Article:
The threat of Ebola certain has produced a wave of unreasoning panic! Not among the people of America, mind you. They’re actually taking it fairly well. They’re concerned by what they’ve seen so far. People who have valid reasons to fear exposure for themselves, or their children, have taken some actions that the authorities dismiss as excessive, such as Dallas parents keeping their kids home from school after first- and second-hand contact with Patient One, Thomas Eric Duncan.
But the authorities are the ones who are panicking, from butt-covering bureaucrats to the media culture that reveres Big Government, and can’t believe it stepped on a rake when taking its very first step into Ebola’s backyard. The people grabbing our shoulders and screaming “DON’T PANIC!” into our faces are the ones freaking out.
Reuters reported on Sunday that “U.S. health officials have fielded about as many as 100 potential cases of Ebola since the first patient with the deadly virus was identified in the United States, but no new infections have been found.” That’s… not so bad, is it? Saturation media coverage over a terrifying flesh-eating disease, a series of government pratfalls that left a hundred people needlessly threatened by exposure to Duncan alone… and only a hundred people nationwide have declared themselves serious Ebola risks in need of screening? I’d say the American people are being remarkably calm about all this, including the people who could potentially have been exposed through Thomas Eric Duncan’s Excellent Adventure.
What really gets the elite’s goat is watching the public take extra precautions because they just watched a three-ring circus act of incompetence. Americans aren’t panicking… but there are years’ worth of dropped balls bouncing on Big Government’s court. The media elite doesn’t understand how much faith has been lost in the authorities during the Obama years, when everything cost billions of dollars, but nothing worked. Now, as Byron York put it, “in just two weeks, Obama has been proved completely wrong about Ebola.” This is what the President said two weeks ago:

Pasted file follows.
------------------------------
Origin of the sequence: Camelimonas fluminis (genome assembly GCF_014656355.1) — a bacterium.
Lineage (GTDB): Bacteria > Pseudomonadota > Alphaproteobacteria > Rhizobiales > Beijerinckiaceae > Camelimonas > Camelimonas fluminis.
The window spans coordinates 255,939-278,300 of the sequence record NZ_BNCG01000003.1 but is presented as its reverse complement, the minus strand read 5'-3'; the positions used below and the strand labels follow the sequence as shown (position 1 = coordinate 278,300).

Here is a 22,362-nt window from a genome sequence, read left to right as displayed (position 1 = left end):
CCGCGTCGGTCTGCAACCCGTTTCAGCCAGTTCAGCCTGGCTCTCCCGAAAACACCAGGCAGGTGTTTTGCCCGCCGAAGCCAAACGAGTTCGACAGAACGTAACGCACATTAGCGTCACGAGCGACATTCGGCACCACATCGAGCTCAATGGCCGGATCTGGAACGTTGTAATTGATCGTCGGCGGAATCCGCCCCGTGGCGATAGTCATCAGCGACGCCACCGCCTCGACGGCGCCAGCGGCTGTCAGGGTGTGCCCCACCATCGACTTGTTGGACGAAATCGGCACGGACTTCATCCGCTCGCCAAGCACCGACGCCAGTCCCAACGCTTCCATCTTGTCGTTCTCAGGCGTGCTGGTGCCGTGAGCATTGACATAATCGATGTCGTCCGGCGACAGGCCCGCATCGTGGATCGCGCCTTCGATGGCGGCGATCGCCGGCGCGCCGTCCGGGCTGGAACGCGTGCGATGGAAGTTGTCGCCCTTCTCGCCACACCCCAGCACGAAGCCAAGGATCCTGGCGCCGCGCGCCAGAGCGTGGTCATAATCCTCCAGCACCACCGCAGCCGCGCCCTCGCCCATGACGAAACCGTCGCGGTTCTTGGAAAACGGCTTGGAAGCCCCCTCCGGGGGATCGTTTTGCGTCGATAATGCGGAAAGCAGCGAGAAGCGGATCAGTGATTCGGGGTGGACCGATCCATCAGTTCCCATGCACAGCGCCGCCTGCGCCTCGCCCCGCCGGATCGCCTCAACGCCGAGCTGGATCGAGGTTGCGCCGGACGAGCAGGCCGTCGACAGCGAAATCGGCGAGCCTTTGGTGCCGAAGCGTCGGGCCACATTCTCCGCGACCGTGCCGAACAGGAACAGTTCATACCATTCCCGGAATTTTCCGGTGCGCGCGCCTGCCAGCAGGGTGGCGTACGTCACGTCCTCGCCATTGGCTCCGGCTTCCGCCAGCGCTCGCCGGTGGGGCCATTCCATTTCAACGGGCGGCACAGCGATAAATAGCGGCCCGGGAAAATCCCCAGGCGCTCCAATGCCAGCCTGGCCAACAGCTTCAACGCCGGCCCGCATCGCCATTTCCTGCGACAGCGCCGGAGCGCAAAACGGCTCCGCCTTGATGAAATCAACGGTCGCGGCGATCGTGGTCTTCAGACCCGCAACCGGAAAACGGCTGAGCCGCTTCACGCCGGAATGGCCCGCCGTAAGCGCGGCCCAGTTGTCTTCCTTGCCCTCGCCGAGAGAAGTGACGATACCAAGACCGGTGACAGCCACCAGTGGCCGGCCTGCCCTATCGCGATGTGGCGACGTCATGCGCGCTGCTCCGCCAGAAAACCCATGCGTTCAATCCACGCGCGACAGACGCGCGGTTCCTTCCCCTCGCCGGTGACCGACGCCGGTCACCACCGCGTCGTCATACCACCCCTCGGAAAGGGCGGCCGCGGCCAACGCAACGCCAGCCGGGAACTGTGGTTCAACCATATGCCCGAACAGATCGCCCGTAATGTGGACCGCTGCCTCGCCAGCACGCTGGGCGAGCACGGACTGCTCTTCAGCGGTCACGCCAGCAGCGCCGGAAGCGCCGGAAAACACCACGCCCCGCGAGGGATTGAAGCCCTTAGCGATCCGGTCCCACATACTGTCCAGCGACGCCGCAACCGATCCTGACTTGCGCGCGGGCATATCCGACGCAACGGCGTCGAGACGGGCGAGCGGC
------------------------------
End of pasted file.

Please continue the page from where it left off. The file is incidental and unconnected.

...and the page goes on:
In the unlikely event that someone with Ebola does reach our shores, we’ve taken new measures so that we’re prepared here at home. We’re working to help flight crews identify people who are sick, and more labs across our country now have the capacity to quickly test for the virus. We’re working with hospitals to make sure that they are prepared, and to ensure that our doctors, our nurses and our medical staff are trained, are ready, and are able to deal with a possible case safely.
He also boasted of the “world-class facilities and professionals ready to respond.” And yet, two weeks later, an unemployed man from Liberia who caught Ebola after taking a taxi ride with a dying victim decided his odds of survival were much higher if he could get to the United States, so he checked off the “no, I haven’t been exposed to Ebola” box on a form, took a flight to Dallas that had a three-hour layover at Dulles, became violently ill, stopped in at a hospital that shrugged and sent him home after shooting him up with useless antibiotics, came into contact with a hundred people – including children – while contagious, and contaminated the hell out of an apartment that was not locked down or sanitized for days. The enduring image from the aftermath is a dude in a T-shirt using a pressure washer to clean infected vomit off the sidewalk outside the apartment complex.